Cows are sacred in Nepal
Cow is the national animal of the country whereas Hinduism is the religion followed by the majority of the population in Nepal. Within Hinduism, cows are incarnation or avatar of the divine Goddess Laxmi making it sacred and inviolable. Cows are worshipped during major Hindu festival of Tihar. It is illegal to kill the animal here and given their religious values, people do not eat cows.
Nepal is the only country with a non-rectangular flag
Did you know that the flag of Nepal is the only flag in the world that is not rectangular or not quadrilateral in shape? Nepal’s flag is red with two triangular shapes stacked on one another. The crimson red color of the flag signifies the color of its national flower, rhododendron. The color also stands for victory in war and the braveness of the Nepalese people. The blue border of the flag symbolizes peace. The two triangles stand for the mountains of Nepal. The shape of the sun and the moon on the flag represents the aggressiveness of the warriors and calm and peace loving nature of the people.
Black outs, called load-shedding, are a way of life here
Electricity is on? SWEET! Nepal has developed a system called “load shedding” which, in essence, is its answer to crippled infrastructure that has not been able to withstand the addition of millions of people using electrical devices, thus leaving the city on a scheduled electricity regimen. The load-shedding can go up to 16 hours per day depending on the season.
Nepalese have their own calendar that dates 2071 as of now
Nepali calendar is a Bikram Sambat (B.S.) calendar and also called Nepali Patro. Nepali Calendar is approximately 56 years and 8½ months ahead of the Gregorian calendar (A.D). The Nepalese New Year falls in the middle of April. Unlike Gregorian months, the lengths of Nepali months are not predetermined, and change from year to year, varying from 29 days to 32 days.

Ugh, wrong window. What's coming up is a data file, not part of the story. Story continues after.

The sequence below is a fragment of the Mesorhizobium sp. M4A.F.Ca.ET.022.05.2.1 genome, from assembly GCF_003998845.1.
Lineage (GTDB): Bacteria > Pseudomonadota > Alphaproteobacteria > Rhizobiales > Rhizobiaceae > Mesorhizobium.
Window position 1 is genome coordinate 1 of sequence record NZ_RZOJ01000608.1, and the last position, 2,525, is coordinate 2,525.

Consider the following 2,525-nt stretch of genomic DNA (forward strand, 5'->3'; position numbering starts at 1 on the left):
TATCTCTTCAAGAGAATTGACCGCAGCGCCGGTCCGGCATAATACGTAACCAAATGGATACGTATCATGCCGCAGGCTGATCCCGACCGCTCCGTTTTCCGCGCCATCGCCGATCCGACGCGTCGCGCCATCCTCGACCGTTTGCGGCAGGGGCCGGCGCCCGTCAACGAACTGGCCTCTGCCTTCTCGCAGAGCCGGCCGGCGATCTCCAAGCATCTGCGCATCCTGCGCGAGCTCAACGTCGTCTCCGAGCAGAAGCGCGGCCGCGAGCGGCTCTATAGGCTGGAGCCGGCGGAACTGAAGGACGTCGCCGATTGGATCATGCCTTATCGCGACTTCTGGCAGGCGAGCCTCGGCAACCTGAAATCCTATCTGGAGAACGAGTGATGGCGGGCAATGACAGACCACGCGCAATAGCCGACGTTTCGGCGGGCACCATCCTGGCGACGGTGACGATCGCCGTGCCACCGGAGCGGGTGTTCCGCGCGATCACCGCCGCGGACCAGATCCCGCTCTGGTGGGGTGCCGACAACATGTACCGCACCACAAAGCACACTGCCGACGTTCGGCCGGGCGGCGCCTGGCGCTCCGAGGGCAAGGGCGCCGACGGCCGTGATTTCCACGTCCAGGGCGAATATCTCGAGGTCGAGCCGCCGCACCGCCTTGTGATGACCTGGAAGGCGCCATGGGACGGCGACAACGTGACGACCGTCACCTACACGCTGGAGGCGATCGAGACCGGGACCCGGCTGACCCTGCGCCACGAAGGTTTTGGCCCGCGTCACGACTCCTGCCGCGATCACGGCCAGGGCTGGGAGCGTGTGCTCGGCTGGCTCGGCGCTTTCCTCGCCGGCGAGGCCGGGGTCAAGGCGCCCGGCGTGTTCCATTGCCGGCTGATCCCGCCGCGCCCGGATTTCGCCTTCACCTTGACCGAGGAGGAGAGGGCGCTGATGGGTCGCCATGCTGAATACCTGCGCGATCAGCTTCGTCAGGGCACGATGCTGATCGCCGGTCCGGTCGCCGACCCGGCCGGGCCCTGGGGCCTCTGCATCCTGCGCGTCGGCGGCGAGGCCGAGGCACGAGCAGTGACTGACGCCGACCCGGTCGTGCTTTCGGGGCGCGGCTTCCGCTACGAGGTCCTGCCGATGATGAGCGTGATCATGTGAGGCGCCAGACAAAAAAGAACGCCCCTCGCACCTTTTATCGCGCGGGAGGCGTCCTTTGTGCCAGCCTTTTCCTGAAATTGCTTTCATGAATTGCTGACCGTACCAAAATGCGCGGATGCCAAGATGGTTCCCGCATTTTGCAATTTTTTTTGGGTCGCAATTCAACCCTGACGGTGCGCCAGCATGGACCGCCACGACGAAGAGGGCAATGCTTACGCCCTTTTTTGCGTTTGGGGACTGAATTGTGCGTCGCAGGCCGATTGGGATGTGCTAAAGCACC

Home to the only living goddess in the world
Nowhere else do you get an opportunity to witness and encounter a live goddess but in Nepal. Kumari is the tradition of worshiping young pre-pubescent girls believed to be manifestations of the divine female energy or ‘devi’ in Hindu-Buddhist religious tradition that continues till date. Thousands of people throng in and around the Kathmandu Durbar Square to pay homage to the Living Goddess on Indra Jatra festival.
Mind-boggling altitudes, topography and climate
In a span of 100 km going from South to North at any part of Nepal you can experience hot tropical climate to bone chilling Arctic type weather. Nepal is the only country with altitudinal variation that ranges from 70 meters to 8848 meters. The elevation of the country ranges from less than 100 meters above sea level in the Terai, to the highest point on earth, the summit of Mt. Everest, at 8,848 meters, all within a distance of about 150km, resulting in climatic conditions ranging from sub-tropical to Arctic.
Weeds! Did I hear Weeds?
Once named as the weed capital with the best weeds in the world at the Freak Street, Nepal still has got a wide prospect with regards to weed. Although weed is said to be illegal and is not available for buy and sale, you can find the growth of weeds everywhere mostly in the rural area, around the roads, ditches, farm lands, mountainside and everywhere. Who would not love to fire a pot and get along with the fine environment that Nepal beholds.
Diverse records in world
Nepal holds a number of world records and prizes around the world. With Mount Everest being the peak of the world at the height of 8,848 m, there are others like the Tilicho Lake- the highest lake on earth at the height of 4800m, Shey Phoksundo Lake- the deepest lake of 145m at the height of 3600m, the deepest gorge of Kaligandaki of 1200m and the highest valley on Earth- the Arun valley. Nepal also holds some of the world famous Guinness world records and different international prizes, international recognitions and involvements that have made the profile of this small country to be one of the best.
The legend of Yeti/Big-Foot
The popular mythical creature, Yeti or Abominable Snowman of the Himalayas, is said to inhabit the Himalayan region of Nepal and Tibet. In 1953, Sir Edmund Hillary and Tenzing Norgay reported seeing large footprints while scaling Mount Everest and led an expedition to find the Yeti in 1958. But no one till date has been able to unfold the mystery of the giant Yeti in the Himalayas.
Origin of Elephant Polo
Elephant polo is a variant of polo played while riding elephants which originated from Meghauli in Nepal. Tiger Tops in Nepal remains the headquarters of elephant polo and the site of the World Elephant Polo Championships. The month of November/December is the time when the country’s major event of elephant polo is organized, with thousands of tourists hammering in from all around the globe.